There was a time in Sonia Manzano’s life that she was invisible.
Growing up in the Bronx, she didn’t see herself in books. Or on television. Or in movies.
She didn’t exist in American mainstream culture. She knew she should, however. She saw herself in her Latino friends and neighbors in El Barrio: shopping in the neighborhood bodegas, slurping piragus, shaved ice, on hot summer days, sitting and chatting on the stoops, walking to the nearby PS, and praying in church.
Still the Nuyorican Manzano didn’t exist.
“Society didn’t see me,” said Manzano.
Manzano finally broke that barrier in 1971 when she joined the cast of “Sesame Street,” playing the character of Maria, a role she kept until her retirement in 2015.
She was invisible no longer.
Manzano’s visibility as a Latina actress, author and speaker has remained strong since those early years of the pioneering children’s show. She has earned 15 Emmys for her script writing, and accolades for her books, including “The Revolution of Evelyn Serrano,” a young adult reader, and her memoir, “Becoming Maria: Love and Chaos in the South Bronx,” published last year on Scholastic Press.
The former Maria will make her maiden visit to Tucson next weekend when she appears at the Tucson Festival of Books. She will participate on two panels Saturday sponsored by Nuestras Raíces, a collaboration with the Pima Public Library and local Latino librarians. On the first panel she will be joined by a festival favorite, author Luis Alberto Urrea, and satirist/cartoonist Lalo Alcaraz.
They’ll talk about their experiences growing up and straddling two worlds.
For Manzano that, at many times, was difficult.
“A lot of us don’t speak Spanish or (haven’t) been to Puerto Rico,” said Manzano in a phone interview from her Manhattan home.
This resulted in tug-of-war struggles with parents and grandparents who clung to memories of the island and its traditions. Meanwhile, young Latinos were pulled into the sphere of American culture.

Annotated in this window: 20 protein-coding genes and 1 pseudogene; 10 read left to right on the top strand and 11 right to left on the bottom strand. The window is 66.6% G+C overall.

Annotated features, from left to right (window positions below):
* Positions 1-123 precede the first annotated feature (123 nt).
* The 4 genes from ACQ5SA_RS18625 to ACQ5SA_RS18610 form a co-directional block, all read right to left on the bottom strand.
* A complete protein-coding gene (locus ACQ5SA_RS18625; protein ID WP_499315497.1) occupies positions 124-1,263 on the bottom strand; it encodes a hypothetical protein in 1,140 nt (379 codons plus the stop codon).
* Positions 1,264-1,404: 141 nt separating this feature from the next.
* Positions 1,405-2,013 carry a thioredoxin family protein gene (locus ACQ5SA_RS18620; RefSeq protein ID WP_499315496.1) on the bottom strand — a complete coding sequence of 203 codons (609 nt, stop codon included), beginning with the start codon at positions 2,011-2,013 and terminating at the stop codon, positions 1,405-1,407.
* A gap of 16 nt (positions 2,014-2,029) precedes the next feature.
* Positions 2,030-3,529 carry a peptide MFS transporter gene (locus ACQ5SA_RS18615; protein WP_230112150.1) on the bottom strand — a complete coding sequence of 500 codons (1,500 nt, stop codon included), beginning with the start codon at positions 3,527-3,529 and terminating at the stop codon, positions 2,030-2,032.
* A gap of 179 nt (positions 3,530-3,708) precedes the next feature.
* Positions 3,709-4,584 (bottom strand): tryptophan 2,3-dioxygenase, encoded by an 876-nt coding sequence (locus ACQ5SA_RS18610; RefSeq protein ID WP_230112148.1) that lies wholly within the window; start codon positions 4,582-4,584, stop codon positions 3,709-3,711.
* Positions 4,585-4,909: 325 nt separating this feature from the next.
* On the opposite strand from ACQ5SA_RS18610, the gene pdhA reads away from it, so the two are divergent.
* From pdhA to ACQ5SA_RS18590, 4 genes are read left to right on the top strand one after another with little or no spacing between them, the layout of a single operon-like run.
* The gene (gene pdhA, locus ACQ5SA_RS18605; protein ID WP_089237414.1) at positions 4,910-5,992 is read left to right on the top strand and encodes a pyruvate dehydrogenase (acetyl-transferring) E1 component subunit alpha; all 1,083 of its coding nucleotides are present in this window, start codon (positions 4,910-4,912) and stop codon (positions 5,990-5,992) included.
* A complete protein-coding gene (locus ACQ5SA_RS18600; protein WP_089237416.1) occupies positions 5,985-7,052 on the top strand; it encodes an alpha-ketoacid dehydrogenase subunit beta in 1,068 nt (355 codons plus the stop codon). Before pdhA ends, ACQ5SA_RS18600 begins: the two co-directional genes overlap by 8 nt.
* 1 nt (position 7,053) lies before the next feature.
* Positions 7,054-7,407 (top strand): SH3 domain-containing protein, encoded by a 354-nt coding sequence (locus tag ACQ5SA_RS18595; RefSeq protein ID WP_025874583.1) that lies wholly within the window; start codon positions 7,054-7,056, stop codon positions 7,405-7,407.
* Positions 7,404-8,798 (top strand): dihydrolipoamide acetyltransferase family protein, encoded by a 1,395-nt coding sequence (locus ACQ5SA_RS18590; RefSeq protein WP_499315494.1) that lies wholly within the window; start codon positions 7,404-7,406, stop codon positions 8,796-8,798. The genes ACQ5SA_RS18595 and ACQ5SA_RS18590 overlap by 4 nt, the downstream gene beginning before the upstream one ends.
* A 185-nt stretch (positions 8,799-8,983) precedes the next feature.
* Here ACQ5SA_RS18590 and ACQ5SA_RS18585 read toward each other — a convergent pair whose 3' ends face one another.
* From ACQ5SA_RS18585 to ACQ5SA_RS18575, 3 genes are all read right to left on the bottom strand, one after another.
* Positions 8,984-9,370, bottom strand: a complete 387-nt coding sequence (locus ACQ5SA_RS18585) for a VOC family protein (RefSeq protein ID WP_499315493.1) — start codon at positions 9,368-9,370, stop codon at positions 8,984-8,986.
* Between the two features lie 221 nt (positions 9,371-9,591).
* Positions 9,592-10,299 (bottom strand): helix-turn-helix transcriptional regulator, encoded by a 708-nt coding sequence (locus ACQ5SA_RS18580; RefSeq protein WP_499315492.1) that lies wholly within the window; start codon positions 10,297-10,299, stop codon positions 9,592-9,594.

Damn, it was hard.
“You want to fit in the society you live and contribute to it,” she said.
Manzano said a pivotal moment came at a young age when she saw herself in a movie.
She was about 11 and she saw “West Side Story,” the 1961 Romeo and Juliet musical set in New York City, where two gangs, the Jets and Sharks, clashed and danced, and Puerto Rican actress Rita Moreno shined.
To the future Maria, her Latina life and world looked different on the big screen.
It was the first time she saw her neighborhood as a place of beauty, she said. Everything was exciting. Even the graffiti looked like Matisse, she added.
The movie also set the stage for Manzano’s artistic, creative future.
She entered the High School of Performing Arts, also known as the “Fame” high school, and later earned a scholarship to Carnegie Mellon University in Pittsburgh. It wasn’t an easy transition, both culturally and academically.
“I went from a genius in the Bronx to a dope in college,” she said.
Of course she wasn’t. It was in college that she landed her first theater gig in an off-Broadway production of the musical “Godspell.” Within a year she found herself on “Sesame Street,” hanging out with Big Bird, Oscar the Grouch, Cookie Monster and the rest of the gang on the multicultural preschool television program.
Her first role was that of a librarian.
But her bigger-than-life role was that of a role model, a “shero” to countless numbers of children. Especially Latino kids who finally could see someone that looked more like them and sounded like them.
“I became that to all Latino kids,” she said.
Yet, despite her trailblazing role along with a handful of other Latino actors and actresses in television and movies, little progress has been made, even as the U.S. Latino population has surged upward.
Latinos remain invisible.